The National Assembly approved the new forestry law on July 30, but not before it
was strongly criticized by opposition legislators, and some MPs from the royalist
Funcinpec party. The government's forest monitoring partner, Global Witness, echoed
other forestry observers and said the law contained serious flaws.
The leader of the opposition, Sam Rainsy, said the new law would simply allow the
ruling Cambodian People's Party further opportunity to legitimize corruption in the
country's messy forestry sector.
"The contents of this law will not effectively protect the poor," said
Rainsy. "It will simply allow the CPP to make further profits from the country's
natural resource so that they can buy votes. The law was drawn up only to satisfy
donor countries and has nothing to do with conserving forests."
Minister Chan Sarun of the Ministry of Agriculture, Forestry and Fisheries (MAFF)
disagreed with that assessment, telling the NA after the vote that the new law would
allow the government to control logging and manage the forests for the nation.
"The 41 days spent debating the law is in response to the international community,
and will help protect the forests for Cambodia's people and thereby help reduce poverty,"
Sarun said, referring to the reliance many of the country's poverty-wracked rural
population have on forests.
Among the provisions in the new law, which needs to be promulgated before coming
into force, are that any person or legal entity that violates its provisions will
face imprisonment of between one and ten years and be fined up to 10 million riel.
Additionally all evidence would confiscated by the state.
And it was not only parliamentarians who had reservations - NGOs expressed their
concerns at the June donors' meeting. The NGO Statement criticized the dominant role
the law gives to MAFF.
That echoed an earlier report from environmental NGO Global Witness, which although
crediting the government for developing the new law, cautioned that the draft "gives
[MAFF's Department of Forestry and Wildlife] far too much discretionary power in
deciding how to deal with forest crimes".
"It doesn't provide enough checks and balances and there is too much power concentrated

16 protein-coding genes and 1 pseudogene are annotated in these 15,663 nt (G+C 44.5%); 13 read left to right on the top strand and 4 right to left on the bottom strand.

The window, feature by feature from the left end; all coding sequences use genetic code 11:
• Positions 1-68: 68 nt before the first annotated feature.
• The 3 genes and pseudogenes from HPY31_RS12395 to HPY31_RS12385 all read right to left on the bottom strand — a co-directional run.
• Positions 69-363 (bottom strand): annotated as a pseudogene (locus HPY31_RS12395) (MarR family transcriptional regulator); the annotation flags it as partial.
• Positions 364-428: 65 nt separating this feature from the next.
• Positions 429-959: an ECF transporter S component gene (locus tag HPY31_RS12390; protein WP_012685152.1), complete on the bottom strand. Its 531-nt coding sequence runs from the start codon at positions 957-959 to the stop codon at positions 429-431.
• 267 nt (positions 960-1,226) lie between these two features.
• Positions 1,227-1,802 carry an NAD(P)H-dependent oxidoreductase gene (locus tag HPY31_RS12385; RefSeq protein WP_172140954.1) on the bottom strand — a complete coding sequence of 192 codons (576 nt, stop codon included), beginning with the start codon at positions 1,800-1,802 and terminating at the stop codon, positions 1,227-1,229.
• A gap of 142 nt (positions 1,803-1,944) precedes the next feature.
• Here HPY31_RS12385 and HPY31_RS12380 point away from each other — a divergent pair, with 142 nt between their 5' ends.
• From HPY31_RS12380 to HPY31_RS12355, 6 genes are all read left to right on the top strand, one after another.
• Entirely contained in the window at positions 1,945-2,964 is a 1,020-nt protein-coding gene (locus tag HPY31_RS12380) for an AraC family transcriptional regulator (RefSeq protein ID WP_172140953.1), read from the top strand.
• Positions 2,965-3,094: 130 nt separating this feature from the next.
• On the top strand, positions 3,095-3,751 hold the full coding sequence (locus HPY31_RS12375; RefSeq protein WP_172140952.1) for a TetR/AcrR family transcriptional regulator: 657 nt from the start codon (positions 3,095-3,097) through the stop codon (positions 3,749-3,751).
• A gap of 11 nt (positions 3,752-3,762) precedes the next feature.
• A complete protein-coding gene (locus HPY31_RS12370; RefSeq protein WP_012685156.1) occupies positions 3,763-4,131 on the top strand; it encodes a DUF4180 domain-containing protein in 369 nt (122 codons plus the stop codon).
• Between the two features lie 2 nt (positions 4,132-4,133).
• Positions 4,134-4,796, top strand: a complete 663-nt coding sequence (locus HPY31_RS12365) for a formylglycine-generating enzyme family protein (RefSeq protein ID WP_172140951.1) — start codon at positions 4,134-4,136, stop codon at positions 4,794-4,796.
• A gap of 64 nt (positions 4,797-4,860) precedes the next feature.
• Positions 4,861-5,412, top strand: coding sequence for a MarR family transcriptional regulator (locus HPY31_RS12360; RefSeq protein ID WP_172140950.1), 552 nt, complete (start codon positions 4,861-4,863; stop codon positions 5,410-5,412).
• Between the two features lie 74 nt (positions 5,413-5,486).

in too few hands," GW country director Eva Galabru told the Post. "There
are also no criteria as to how decisions are made, nor how to justify them.
"In terms of sustainable forest management it is a bad law," she said.
"It contains the ability to reclassify forests almost at will, and [introduces]
another form of logging in the shape of annual logging permits: that means bidders
don't need a company or a concession, and the standards relating to that make no
mention of sustainability."
The debate at the National Assembly was often fiery, with criticisms of corruption
leveled against the CPP by the opposition as well as complaints from Funcinpec's
Nan Sy and Keo Ramy. Rainsy accused two of the government's highest-ranking officials
and several prominent businessmen of gaining from illegal logging.
That drew a strong response from the NA's vice-president, the CPP's Heng Samrin,
who threatened to expel the opposition lawmakers from the meeting if they continued
to talk about illegal logging. That topic, he said, was beyond the scope of the discussion.
"I am not a dictator, but please stop," Samrin told Rainsy. "You are
outside the topic that is being debated. We are here to debate the law, not the cutting
Among the other provisions in the law are that full public participation is required
in all government decisions that have the potential to affect significantly the livelihoods
of individuals and communities in terms of their livelihoods.
It obligates the government to investigate, prevent and suppress the destruction
of forests, which observers said the government has proven unable or unwilling to
do in the past.
The law further stipulates that the permanent forest estate will be managed to improve
to the greatest possible extent the social, economic, environmental and cultural
heritage for the nation, based on the principle of sustainable forest management.
The CPP's Ek Sam Ol said the law contained sufficient measures to properly regulate
the country's forests, but said one aspect that could affect the poor remained unclear.
"We are concerned the law could impact the poor because the new law states that
transportation of wood [by companies] requires a license," he said, explaining
that the law does not state whether the poor need one too.
That, he warned, could offer local authorities the opportunity to extort money.